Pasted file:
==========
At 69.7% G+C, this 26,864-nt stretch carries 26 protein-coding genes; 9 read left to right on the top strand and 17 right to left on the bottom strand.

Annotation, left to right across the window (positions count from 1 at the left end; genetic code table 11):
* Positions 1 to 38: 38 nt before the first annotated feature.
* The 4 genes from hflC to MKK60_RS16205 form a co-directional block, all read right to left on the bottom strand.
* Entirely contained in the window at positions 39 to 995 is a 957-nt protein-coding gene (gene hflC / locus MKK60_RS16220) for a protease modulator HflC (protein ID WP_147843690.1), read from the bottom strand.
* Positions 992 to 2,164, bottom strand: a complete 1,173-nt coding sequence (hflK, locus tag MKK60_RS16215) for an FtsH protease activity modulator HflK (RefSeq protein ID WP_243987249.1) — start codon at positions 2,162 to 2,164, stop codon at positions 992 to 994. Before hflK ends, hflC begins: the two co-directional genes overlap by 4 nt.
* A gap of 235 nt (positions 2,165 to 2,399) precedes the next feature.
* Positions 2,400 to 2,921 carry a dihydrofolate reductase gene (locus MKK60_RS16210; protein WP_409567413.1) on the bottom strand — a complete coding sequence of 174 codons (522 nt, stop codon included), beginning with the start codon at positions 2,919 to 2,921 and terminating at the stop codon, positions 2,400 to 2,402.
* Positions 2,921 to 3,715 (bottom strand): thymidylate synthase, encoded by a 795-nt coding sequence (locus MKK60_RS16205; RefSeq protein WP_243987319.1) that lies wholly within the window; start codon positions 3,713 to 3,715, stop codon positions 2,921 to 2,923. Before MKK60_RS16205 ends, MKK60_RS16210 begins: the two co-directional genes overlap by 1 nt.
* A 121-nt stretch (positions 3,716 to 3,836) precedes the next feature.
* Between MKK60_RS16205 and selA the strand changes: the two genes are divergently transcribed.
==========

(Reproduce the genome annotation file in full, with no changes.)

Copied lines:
At 69.7% G+C, this 26,864-nt stretch carries 26 protein-coding genes; 9 read left to right on the top strand and 17 right to left on the bottom strand.

Annotation, left to right across the window (positions count from 1 at the left end; genetic code table 11):
* Positions 1 to 38: 38 nt before the first annotated feature.
* The 4 genes from hflC to MKK60_RS16205 form a co-directional block, all read right to left on the bottom strand.
* Entirely contained in the window at positions 39 to 995 is a 957-nt protein-coding gene (gene hflC / locus MKK60_RS16220) for a protease modulator HflC (protein ID WP_147843690.1), read from the bottom strand.
* Positions 992 to 2,164, bottom strand: a complete 1,173-nt coding sequence (hflK, locus tag MKK60_RS16215) for an FtsH protease activity modulator HflK (RefSeq protein ID WP_243987249.1) — start codon at positions 2,162 to 2,164, stop codon at positions 992 to 994. Before hflK ends, hflC begins: the two co-directional genes overlap by 4 nt.
* A gap of 235 nt (positions 2,165 to 2,399) precedes the next feature.
* Positions 2,400 to 2,921 carry a dihydrofolate reductase gene (locus MKK60_RS16210; protein WP_409567413.1) on the bottom strand — a complete coding sequence of 174 codons (522 nt, stop codon included), beginning with the start codon at positions 2,919 to 2,921 and terminating at the stop codon, positions 2,400 to 2,402.
* Positions 2,921 to 3,715 (bottom strand): thymidylate synthase, encoded by a 795-nt coding sequence (locus MKK60_RS16205; RefSeq protein WP_243987319.1) that lies wholly within the window; start codon positions 3,713 to 3,715, stop codon positions 2,921 to 2,923. Before MKK60_RS16205 ends, MKK60_RS16210 begins: the two co-directional genes overlap by 1 nt.
* A 121-nt stretch (positions 3,716 to 3,836) precedes the next feature.
* Between MKK60_RS16205 and selA the strand changes: the two genes are divergently transcribed.